Dark Times, Bright Words

 

This weekend, I developed a cough and a fever. Therefore, after a doctor’s visit today, I’m under home quarantine. I thought I might have less to do, being both sick and confined.

Instead, I find I’m busier this Monday than last week! Writing, yes, brainstorming with other writers, talking with family and friends, contacting people where I work, planning out two to three weeks worth of food, laundry, etc. for the household, all while trying not to cough up a lung. You’d think I’d have time to put “get blog post done” on that list, but…

So, I thought this week I’d talk about a book I’m reading and how it’s affecting me.

I’m not going to name the book. This is my policy: I don’t like to name books or authors when I critique. My own tastes are so eclectic, and I feel that my judgement is so subjective, it won’t be all that helpful in specifics, but it’s interesting to me to look at a book, see how it affects me, and why it matters.

The book this time is a really good book by an amazingly talented author. It’s been a long time since I read prose that’s this poetic and pointed. Every image is as vivid as if it were raked across my corneas. And that’s a problem because the content is killing me.

This may be one series that I can’t finish due to the absolutely brilliant way the author tells the story. We talk sometimes in the community about censorship and about trigger warnings. In general, I’m not a fan of either. I believe that writers should write the stories they have to tell, write them as well as they can, and write them to the best of their ability, using Betas, sensitivity readers, and as much reading in their genre by own voices authors as possible. I think that’s wise; I think that’s good.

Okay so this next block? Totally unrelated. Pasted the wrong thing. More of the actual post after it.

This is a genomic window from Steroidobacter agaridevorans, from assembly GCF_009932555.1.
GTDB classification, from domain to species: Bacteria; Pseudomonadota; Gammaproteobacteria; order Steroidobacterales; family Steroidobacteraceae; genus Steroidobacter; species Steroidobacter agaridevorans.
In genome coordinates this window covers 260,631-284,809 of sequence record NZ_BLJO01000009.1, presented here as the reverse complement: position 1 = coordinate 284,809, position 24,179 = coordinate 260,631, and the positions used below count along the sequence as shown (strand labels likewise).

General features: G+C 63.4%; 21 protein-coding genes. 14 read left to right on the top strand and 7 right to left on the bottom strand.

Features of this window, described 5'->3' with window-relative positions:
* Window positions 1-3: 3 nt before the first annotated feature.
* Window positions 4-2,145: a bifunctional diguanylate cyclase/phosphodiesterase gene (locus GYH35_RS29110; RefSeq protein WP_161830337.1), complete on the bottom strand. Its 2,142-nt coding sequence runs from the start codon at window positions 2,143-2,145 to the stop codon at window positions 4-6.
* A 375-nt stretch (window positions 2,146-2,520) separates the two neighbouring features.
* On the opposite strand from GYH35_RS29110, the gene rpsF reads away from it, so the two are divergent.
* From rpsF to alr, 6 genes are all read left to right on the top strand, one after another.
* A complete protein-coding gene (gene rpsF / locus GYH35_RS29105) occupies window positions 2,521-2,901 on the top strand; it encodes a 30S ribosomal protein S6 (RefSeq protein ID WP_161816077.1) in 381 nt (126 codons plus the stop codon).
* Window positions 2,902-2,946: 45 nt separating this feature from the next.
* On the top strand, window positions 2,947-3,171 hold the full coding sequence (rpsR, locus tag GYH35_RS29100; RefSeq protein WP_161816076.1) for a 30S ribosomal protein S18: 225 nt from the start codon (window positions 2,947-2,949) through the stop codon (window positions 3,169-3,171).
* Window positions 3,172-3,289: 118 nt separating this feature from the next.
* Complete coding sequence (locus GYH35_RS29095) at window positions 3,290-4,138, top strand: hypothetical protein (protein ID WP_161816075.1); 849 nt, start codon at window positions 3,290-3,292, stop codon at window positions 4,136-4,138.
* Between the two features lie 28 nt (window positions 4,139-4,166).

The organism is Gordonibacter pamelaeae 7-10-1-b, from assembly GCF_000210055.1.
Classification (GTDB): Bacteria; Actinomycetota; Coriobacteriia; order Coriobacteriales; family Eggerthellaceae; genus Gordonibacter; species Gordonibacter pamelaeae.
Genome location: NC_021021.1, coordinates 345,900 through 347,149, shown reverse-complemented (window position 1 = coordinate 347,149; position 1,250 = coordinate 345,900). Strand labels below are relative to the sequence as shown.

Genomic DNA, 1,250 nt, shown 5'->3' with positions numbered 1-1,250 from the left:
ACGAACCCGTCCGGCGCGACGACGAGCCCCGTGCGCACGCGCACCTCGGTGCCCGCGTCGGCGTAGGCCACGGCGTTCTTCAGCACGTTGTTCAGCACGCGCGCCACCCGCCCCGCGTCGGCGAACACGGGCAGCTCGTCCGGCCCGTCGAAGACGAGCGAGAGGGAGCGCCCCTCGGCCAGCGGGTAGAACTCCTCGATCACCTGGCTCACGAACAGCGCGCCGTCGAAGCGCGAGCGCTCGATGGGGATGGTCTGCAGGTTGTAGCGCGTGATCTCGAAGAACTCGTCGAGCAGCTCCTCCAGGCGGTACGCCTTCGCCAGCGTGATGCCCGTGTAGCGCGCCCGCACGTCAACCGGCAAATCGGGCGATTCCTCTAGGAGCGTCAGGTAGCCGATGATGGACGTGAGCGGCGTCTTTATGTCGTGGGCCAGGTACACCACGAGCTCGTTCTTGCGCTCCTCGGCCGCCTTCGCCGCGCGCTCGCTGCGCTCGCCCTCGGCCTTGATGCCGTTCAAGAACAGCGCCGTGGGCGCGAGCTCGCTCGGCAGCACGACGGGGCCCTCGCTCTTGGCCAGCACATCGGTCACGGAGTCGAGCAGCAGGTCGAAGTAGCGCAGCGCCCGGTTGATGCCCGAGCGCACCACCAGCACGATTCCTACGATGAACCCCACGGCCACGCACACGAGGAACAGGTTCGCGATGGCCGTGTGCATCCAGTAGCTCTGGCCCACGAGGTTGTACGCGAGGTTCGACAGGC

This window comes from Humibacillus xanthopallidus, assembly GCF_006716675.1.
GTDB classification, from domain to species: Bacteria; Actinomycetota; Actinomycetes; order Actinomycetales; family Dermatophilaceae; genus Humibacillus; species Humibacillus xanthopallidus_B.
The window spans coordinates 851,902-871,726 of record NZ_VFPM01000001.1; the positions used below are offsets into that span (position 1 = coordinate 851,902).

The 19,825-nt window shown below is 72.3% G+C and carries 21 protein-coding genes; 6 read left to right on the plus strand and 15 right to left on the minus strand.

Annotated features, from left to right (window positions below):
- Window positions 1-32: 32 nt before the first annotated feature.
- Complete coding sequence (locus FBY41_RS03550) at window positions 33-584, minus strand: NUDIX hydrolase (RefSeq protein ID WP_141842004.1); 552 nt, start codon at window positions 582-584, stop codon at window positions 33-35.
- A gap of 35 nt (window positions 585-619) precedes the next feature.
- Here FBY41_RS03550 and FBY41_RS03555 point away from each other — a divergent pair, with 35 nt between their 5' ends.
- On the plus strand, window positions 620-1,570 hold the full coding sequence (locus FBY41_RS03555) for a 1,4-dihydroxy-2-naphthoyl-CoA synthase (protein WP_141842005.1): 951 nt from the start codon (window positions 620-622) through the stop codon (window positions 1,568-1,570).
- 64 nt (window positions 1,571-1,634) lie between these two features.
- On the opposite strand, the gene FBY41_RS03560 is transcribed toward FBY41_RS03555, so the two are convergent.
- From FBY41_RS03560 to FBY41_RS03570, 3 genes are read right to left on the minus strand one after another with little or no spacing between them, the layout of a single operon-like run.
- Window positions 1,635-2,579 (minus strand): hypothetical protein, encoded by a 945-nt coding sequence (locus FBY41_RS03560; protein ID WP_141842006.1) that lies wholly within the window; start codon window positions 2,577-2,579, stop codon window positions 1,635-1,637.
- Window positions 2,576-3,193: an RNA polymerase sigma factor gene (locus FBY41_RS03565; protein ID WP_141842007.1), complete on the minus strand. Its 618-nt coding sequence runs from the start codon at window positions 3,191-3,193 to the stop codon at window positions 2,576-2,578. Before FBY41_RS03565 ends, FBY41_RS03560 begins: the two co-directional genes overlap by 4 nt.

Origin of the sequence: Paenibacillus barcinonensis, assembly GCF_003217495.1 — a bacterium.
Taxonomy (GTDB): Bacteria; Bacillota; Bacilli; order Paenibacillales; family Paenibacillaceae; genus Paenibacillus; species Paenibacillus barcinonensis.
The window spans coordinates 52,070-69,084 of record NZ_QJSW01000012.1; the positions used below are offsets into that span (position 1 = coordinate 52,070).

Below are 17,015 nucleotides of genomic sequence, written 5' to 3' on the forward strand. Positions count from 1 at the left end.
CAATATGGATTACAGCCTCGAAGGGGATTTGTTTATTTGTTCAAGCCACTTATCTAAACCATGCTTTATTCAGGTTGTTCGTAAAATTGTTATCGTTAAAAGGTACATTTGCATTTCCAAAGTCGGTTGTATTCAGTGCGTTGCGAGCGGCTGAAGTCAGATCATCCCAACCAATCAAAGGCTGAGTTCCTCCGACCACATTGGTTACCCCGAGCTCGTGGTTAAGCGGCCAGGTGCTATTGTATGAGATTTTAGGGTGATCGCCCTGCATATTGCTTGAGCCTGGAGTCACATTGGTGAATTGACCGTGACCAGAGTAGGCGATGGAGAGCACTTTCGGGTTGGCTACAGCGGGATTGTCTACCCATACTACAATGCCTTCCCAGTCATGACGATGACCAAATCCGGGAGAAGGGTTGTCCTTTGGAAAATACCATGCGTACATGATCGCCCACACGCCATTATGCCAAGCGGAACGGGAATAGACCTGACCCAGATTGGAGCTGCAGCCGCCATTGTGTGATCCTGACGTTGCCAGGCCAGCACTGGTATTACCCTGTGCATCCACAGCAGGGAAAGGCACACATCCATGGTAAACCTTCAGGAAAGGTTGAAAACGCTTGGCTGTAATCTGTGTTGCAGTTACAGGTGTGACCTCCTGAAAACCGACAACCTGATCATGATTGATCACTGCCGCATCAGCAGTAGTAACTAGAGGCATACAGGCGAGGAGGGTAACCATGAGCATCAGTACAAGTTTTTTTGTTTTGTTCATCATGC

However, this is the second time I’ve been absolutely broadsided by content, and when that happens, it causes me to rethink how I phrase and write certain things in my story. The content this time was the physical abuse of a child in a truly horrifying way to “teach her” a lesson. The first time was the graphic description of animal abuse in a poem that caused me to be terrified to pick up another modern poetry anthology. In so many ways, the more pointed and beautiful the craft, the more painful it is to read things that hurt: spiritually, physically, and emotionally.

I will try to finish this book. The prose is worth studying. I certainly don’t have any problems with the author writing the story they had to tell as beautifully and brightly as they could. But, for me, it serves as a warning to use my gift for words with care. What I write has the power to hurt, to heal, to wound, to repair. I need to be cautious with my prose. I need to make sure I elevate the beautiful as much as the disgusting, to paint the wonderful as well as the wretched.

This is a dark time we live in. It’s going to get darker before it gets lighter. And if I can use bright words to dispel the darkness, I want to do that.

 

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